I am a complainer. I you have read my blog before you know I complain. A Lot. Not that I like. Not that I think it is unfounded (ha, who ever thinks that)
We do (did) not own a laptop in our household (I do have my working laptop, but I use it everyday for... you know... working).
My girlfriend needed a device that could do Office for a course she had to attend in August and I seem to be the official IT supporter of our household (and beyond).
I seem to recall that, once installed, one had to provide a Microsoft Live Account (it does not seem to be mandatory nowadays, it might not have been then either) to get things going.
She does not have one, so I created one for her thinking she might use OneDrive to get some of her data afterwards, so I created the account from the iPad, dutifully noting down the temporary password, alongside her newly created outlook email, using her usual Gmail account as an alternate address.
Fast Forward One Month
- Moving locations to another city.
- Another course with Office needs.
- A document previously created (and saved in One Drive) is needed.
Trying to open it request the password of that Live Account that was add-hoc created by me at midnight one month ago and which credentials were stored in a piece of very secure paper.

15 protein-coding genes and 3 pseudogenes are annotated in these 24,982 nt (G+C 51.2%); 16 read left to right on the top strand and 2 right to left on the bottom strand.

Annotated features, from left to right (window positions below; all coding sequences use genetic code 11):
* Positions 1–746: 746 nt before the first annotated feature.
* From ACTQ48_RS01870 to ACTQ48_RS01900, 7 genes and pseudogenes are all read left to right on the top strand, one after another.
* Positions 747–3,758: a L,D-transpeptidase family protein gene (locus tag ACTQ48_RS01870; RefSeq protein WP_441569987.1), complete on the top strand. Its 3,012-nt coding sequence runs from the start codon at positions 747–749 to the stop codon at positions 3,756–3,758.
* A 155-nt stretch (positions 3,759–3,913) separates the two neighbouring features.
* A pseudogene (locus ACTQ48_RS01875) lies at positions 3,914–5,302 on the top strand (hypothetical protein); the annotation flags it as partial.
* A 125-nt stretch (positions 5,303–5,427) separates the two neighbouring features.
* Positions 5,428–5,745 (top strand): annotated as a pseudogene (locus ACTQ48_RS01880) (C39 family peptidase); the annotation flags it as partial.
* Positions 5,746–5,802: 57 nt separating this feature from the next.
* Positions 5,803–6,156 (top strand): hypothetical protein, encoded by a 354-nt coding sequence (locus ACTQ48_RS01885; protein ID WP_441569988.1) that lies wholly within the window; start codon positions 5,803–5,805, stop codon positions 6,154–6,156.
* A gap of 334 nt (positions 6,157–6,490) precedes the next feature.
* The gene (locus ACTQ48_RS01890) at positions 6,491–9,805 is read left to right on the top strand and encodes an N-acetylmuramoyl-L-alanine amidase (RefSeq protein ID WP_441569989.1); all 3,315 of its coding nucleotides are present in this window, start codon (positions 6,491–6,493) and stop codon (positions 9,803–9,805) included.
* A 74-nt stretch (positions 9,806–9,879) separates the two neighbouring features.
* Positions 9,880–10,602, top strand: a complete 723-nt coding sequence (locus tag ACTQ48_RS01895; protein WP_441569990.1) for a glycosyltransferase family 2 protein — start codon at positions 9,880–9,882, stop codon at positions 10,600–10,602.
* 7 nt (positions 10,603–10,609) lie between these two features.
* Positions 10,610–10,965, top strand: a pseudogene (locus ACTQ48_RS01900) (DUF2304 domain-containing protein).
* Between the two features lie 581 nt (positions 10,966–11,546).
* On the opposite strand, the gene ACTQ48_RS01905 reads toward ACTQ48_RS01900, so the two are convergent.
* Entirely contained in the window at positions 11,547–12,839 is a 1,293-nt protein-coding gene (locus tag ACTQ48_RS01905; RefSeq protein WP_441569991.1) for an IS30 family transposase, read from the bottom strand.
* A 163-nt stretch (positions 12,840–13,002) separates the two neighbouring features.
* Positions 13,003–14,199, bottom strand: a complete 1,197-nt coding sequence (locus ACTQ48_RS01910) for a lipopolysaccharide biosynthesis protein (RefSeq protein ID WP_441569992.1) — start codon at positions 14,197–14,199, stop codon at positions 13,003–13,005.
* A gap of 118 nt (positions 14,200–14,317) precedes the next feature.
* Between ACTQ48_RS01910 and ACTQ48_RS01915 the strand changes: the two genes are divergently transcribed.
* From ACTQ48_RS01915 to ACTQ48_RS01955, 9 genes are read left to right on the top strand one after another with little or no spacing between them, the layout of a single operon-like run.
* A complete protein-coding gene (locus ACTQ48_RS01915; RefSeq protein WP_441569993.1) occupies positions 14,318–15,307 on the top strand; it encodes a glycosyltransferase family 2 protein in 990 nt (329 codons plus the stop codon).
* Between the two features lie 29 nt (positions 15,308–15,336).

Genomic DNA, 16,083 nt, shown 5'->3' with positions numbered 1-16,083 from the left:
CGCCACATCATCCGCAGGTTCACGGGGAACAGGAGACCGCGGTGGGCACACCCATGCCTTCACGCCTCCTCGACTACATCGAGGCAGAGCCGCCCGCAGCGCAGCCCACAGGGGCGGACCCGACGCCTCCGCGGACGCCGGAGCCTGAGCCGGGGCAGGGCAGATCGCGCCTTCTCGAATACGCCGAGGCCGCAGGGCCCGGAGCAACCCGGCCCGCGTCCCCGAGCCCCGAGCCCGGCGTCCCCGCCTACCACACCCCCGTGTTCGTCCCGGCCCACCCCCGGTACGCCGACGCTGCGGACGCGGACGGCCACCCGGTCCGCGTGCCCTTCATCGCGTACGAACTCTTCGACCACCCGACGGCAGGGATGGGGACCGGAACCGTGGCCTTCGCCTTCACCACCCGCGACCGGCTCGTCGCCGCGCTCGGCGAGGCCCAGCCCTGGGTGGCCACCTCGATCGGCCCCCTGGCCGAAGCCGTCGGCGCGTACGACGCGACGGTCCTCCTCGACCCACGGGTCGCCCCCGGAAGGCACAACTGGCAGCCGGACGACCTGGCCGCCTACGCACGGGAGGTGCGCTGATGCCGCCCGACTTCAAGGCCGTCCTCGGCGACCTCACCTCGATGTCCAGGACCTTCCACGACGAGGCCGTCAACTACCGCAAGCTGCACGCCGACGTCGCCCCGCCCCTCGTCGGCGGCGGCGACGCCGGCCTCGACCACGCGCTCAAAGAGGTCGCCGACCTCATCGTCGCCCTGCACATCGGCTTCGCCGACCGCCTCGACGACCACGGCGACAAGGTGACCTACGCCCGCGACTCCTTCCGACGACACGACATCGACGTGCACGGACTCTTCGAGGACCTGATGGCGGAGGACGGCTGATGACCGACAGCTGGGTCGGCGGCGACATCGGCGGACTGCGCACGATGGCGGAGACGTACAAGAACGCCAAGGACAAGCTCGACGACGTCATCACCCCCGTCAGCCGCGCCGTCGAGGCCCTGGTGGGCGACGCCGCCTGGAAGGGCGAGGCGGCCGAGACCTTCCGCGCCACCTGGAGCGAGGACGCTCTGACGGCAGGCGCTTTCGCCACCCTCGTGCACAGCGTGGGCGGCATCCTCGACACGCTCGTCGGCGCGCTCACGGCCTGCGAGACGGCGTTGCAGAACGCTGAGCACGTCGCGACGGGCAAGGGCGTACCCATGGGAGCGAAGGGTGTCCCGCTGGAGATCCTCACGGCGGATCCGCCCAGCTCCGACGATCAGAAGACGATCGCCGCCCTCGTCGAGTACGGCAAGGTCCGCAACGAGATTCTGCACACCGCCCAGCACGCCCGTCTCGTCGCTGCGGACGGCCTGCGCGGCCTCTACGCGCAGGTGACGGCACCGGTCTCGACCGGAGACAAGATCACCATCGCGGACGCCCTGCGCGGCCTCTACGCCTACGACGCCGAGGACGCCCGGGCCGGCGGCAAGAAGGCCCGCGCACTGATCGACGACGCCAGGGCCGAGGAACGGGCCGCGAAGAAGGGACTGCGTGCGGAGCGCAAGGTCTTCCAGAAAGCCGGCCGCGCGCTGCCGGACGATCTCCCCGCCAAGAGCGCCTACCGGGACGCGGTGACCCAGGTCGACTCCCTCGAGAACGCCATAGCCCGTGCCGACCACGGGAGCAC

- First try. Fail.
- Second try. Fail. Panic.
- All of a sudden someone else forgetting her password becomes an issue of mine. Helpful as I am, I tried my battery of usual stupid temporary passwords.
- None of them work and They think I am trying to hack the account so They challenge me with their Captcha (or whatever they name it) and succeed in the challenge part (I can only imagine how difficult it might be for a bot to guess those).
- “Sorry, dear, can't remember your password”. Of course that is long forgotten by both of us (and so is the ultra-secure post-it in which was written)
Fixing it. Not!
Alright, let’s recover your password and then we’ll have dinner.
Ha! How much fun would it be the post then? Some, surely. But not as much fun as the process.
They could not simply have a form in which you punch the id of the account which password you can recover, send an email to the alternate email address and reset it from there.
They could even be fancy and require a mobile phone to send a stupid code before being able to reset the damn password (an attacker would have to have gained access to the alternate email –possible– but also to the mobile phone –less likely–).
But no. They prompt you with a whole recovery form in which you have to punch in “as much info as you can” in order to “get back into your account”.
- First and Last Name. Yeah, I know that
- Birth Date. I better know that unless I want to be physically hurt.
- Country/region/postal code. Uhm, did I enter the country/region where she was born or the one in which we lived when I created it. It better be the latter as I sure don’t remember the postal code she was born in. Or maybe the one we have just moved to. Hell, I will try them all.